This interview post is brought to you by a very special friend of ours, Sharon Sebolt. Sharon’s son, Leo, has Hemophilia A and will be walking this Saturday for North Carolina’s Hemophilia Foundation. Sharon is an advocate for Hemophilia A and wanted to share a bit about the condition, where you can go to learn more about Hemophilia A and of course, the details on this Saturday’s walk.
Sharon, please share a bit about Leo and his history with Hemophilia.
Leo was adopted in October 2004 at the age of 3.5 years old from Guatemala. There was no medical history other than vaccinations given up to that time. I lived in New York City for 13 years presently and then moved to North Carolina in April of 2005. During those six months in NYC and for the next several months in NC, Leo would have episodes of pain in his ankles and knees but mostly, he experienced daily, massive nosebleeds that took 20-45 minutes to stop each time. The joke later was how many boxes of Kleenex we went through a week. For Christmas that year, I was given a monstrous package of Kleenex. We weren’t living in North Carolina but for maybe 3 weeks when Leo developed a large hematoma in his right ankle. I rushed him to an ER, they diagnosed just that – a hematoma – put a cast on his leg and prescribed large doses of Ibuprofen – one of the last medications you give to someone with Hemophilia. After months of nosebleeds, the pediatrician finally ran a PTT test which led us to the UNC Hemophilia Treatment Center who diagnosed Leo with Hemophilia A – Mild Type – at 10% clotting factor. And believe me, that 10% does A LOT in comparison to his Moderate and Severe diagnosed counter-parts. Leo does not require prophylactic treatment unless he’s scheduled for significant dental work or surgery and the like. Suffice to say, for a hemophiliac, Leo is “lucky”. BUT, being lucky doesn’t preclude Leo or me from ensuring that Leo receives the best of care, sufficient amounts of Factor (medicine) on hand, nor does it preclude us from ensuring that all of US – all of us affected by Hemophilia and all bleeding disorders – continue to receive everything that we need from our health care providers, our schools, our communities, and our governments. Leo is now 10 years old, an excellent student (4th grader) who loves math. In his free time, he enjoys electronic games such as playing on his DS, on the Wii, and on the computer. And when he’s pulled away from those things, he loves to build. He builds with Lego mostly but loves to put just about anything together (and take it apart). He loves pizza, chicken nuggets and fish sticks!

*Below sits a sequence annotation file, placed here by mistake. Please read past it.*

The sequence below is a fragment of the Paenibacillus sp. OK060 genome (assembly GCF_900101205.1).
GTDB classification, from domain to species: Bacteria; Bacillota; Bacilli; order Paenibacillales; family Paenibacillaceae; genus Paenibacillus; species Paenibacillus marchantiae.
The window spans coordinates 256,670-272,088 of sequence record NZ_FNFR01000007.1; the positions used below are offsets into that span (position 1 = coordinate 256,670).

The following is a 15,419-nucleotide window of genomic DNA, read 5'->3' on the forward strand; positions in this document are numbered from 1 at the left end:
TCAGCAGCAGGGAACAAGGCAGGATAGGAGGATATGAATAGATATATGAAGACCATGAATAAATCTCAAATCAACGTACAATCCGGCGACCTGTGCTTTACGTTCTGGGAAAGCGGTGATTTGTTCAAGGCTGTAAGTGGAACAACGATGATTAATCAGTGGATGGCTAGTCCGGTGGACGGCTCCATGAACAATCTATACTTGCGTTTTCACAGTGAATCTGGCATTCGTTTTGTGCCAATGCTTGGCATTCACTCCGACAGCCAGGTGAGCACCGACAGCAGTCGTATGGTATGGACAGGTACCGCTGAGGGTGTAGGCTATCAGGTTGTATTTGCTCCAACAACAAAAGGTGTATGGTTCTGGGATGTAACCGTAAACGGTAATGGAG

Leo, what do you want others to know about you and Hemophilia?
“That I’m not any different than anyone else – I just have special blood. And I just have to be a lot more careful than my other friends.”
Can you share with our readers information on Hemophilia Walks?
2010 was the first year we participated in the Hemophilia Walk of North Carolina and we raised a bit over $1,000. Our fundraising efforts and willingness to support the Walk earned Leo the title of “2010 Blood Droplet Jr.!” Many families who participated set the bar last year and that bar is signifantly higher this year because of families like mine. Thus far, I have raised $725 toward the Walk but my goal is $2,000. While I would LOVE to meet this goal, my priority at this point is to educate the wider community, outside my family and friends, outside the Durham, NC community, and outside my “Facebook” friends community. If I could entice just 50 members of the Lauren’s Hope Community to contribute $10, that would be $500!!! That would be fantastic!
What is the history behind your walk?
We walked for the first time last year – had a blast. Our team name is something that will continue in years to come – The Woodge Factor – even though Leo will cringe every time he hears the name now. “Woodge” is a term of endearment I have called Leo since the beginning of our family: woodge, woodgimus, the woodge, woodgimeter, and woodgimuses. No need to put that all in the blog :)…. but that’s the history. The Woodge comes from his name and Factor comes obviously from 1) Factor as medince and 2) Factor as a force to be reckoned with.
Leo, what do you enjoy about your Hemophilia Walk?
“It’s a lot of fun because there are games and prizes and there’s a costume contest. There are a million people there walking and talking. There’s face painting and a robot that you drive all by yourself.”
Where can we go to learn more about Hemophilia and walks?
Here are the links that will provide you with information about the Walk, the Walk in North Carolina, our team’s website, as well as one about general information.
The Hemophilia Walk
The Hemophilia Walk of North Carolina
The Woodge Factor